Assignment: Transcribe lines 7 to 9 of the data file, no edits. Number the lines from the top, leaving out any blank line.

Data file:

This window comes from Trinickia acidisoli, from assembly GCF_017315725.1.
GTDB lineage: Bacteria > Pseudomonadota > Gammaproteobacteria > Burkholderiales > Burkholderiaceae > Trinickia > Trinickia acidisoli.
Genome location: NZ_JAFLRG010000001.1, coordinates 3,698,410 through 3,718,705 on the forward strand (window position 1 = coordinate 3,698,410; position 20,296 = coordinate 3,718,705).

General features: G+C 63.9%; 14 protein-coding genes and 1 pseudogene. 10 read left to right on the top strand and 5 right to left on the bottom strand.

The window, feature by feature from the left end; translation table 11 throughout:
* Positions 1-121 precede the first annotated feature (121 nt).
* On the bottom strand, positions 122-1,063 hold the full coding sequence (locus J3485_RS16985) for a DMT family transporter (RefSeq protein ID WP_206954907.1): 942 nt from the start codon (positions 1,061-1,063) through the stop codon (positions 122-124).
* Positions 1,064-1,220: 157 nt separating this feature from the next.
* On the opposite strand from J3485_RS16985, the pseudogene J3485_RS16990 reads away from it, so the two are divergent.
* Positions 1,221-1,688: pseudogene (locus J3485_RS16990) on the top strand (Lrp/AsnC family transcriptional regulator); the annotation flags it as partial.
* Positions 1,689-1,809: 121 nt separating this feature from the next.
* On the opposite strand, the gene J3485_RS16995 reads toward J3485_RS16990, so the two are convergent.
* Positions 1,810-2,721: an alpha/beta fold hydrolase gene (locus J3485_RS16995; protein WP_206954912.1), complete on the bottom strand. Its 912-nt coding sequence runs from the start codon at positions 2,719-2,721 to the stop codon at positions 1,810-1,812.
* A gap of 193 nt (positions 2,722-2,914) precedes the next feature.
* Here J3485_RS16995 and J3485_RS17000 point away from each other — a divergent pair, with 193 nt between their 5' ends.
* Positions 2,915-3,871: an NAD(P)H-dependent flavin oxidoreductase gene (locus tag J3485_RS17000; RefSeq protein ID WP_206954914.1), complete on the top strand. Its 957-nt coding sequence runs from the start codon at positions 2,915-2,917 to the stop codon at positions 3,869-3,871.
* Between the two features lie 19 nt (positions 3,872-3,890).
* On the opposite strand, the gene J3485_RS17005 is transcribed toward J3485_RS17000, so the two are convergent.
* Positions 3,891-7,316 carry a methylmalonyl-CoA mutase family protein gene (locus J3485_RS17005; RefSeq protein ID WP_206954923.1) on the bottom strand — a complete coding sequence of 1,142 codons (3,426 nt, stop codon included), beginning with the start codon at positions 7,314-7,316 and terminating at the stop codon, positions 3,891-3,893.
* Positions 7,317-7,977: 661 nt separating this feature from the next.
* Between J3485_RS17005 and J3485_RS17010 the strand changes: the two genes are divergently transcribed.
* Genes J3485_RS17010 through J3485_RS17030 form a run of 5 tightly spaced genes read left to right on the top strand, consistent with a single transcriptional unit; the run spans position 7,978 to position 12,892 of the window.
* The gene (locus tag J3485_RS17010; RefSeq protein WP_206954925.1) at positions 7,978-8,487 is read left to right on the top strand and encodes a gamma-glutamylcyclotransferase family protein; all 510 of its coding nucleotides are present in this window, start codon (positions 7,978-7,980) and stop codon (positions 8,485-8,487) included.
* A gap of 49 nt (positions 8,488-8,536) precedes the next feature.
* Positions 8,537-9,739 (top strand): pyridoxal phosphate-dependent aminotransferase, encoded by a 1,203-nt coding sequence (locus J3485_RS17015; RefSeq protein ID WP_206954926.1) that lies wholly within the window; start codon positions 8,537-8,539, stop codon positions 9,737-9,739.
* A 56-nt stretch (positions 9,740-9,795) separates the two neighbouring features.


* On the bottom strand, positions 122-1,063 hold the full coding sequence (locus J3485_RS16985) for a DMT family transporter (RefSeq protein ID WP_206954907.1): 942 nt from the start codon (positions 1,061-1,063) through the stop codon (positions 122-124).
* Positions 1,064-1,220: 157 nt separating this feature from the next.
* On the opposite strand from J3485_RS16985, the pseudogene J3485_RS16990 reads away from it, so the two are divergent.